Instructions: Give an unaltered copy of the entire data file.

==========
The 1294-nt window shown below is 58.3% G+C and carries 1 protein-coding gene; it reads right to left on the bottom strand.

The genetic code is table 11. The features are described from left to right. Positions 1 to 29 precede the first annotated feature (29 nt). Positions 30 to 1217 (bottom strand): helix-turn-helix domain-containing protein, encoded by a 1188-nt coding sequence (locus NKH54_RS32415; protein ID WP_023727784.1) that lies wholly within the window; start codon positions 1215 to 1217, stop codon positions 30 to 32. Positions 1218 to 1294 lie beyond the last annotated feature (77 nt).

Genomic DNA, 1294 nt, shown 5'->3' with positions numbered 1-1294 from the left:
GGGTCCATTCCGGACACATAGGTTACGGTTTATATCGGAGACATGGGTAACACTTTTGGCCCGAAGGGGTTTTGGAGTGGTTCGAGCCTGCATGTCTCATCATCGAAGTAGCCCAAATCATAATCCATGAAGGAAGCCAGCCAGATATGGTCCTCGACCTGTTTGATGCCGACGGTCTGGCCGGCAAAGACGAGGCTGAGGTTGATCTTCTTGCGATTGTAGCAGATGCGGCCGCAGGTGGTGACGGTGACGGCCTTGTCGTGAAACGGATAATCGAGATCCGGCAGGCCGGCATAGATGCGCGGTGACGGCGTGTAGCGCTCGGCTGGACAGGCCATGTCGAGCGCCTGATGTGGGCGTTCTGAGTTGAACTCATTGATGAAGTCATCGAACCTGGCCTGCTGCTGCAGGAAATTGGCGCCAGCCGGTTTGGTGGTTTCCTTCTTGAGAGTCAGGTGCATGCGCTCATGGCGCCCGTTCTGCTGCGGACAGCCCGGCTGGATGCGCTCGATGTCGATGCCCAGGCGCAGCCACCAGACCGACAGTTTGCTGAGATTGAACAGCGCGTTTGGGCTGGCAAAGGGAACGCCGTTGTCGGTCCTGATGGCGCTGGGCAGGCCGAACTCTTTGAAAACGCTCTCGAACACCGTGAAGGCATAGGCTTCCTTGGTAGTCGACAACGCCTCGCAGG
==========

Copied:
The 1294-nt window shown below is 58.3% G+C and carries 1 protein-coding gene; it reads right to left on the bottom strand.

The genetic code is table 11. The features are described from left to right. Positions 1 to 29 precede the first annotated feature (29 nt). Positions 30 to 1217 (bottom strand): helix-turn-helix domain-containing protein, encoded by a 1188-nt coding sequence (locus NKH54_RS32415; protein ID WP_023727784.1) that lies wholly within the window; start codon positions 1215 to 1217, stop codon positions 30 to 32. Positions 1218 to 1294 lie beyond the last annotated feature (77 nt).

Genomic DNA, 1294 nt, shown 5'->3' with positions numbered 1-1294 from the left:
GGGTCCATTCCGGACACATAGGTTACGGTTTATATCGGAGACATGGGTAACACTTTTGGCCCGAAGGGGTTTTGGAGTGGTTCGAGCCTGCATGTCTCATCATCGAAGTAGCCCAAATCATAATCCATGAAGGAAGCCAGCCAGATATGGTCCTCGACCTGTTTGATGCCGACGGTCTGGCCGGCAAAGACGAGGCTGAGGTTGATCTTCTTGCGATTGTAGCAGATGCGGCCGCAGGTGGTGACGGTGACGGCCTTGTCGTGAAACGGATAATCGAGATCCGGCAGGCCGGCATAGATGCGCGGTGACGGCGTGTAGCGCTCGGCTGGACAGGCCATGTCGAGCGCCTGATGTGGGCGTTCTGAGTTGAACTCATTGATGAAGTCATCGAACCTGGCCTGCTGCTGCAGGAAATTGGCGCCAGCCGGTTTGGTGGTTTCCTTCTTGAGAGTCAGGTGCATGCGCTCATGGCGCCCGTTCTGCTGCGGACAGCCCGGCTGGATGCGCTCGATGTCGATGCCCAGGCGCAGCCACCAGACCGACAGTTTGCTGAGATTGAACAGCGCGTTTGGGCTGGCAAAGGGAACGCCGTTGTCGGTCCTGATGGCGCTGGGCAGGCCGAACTCTTTGAAAACGCTCTCGAACACCGTGAAGGCATAGGCTTCCTTGGTAGTCGACAACGCCTCGCAGG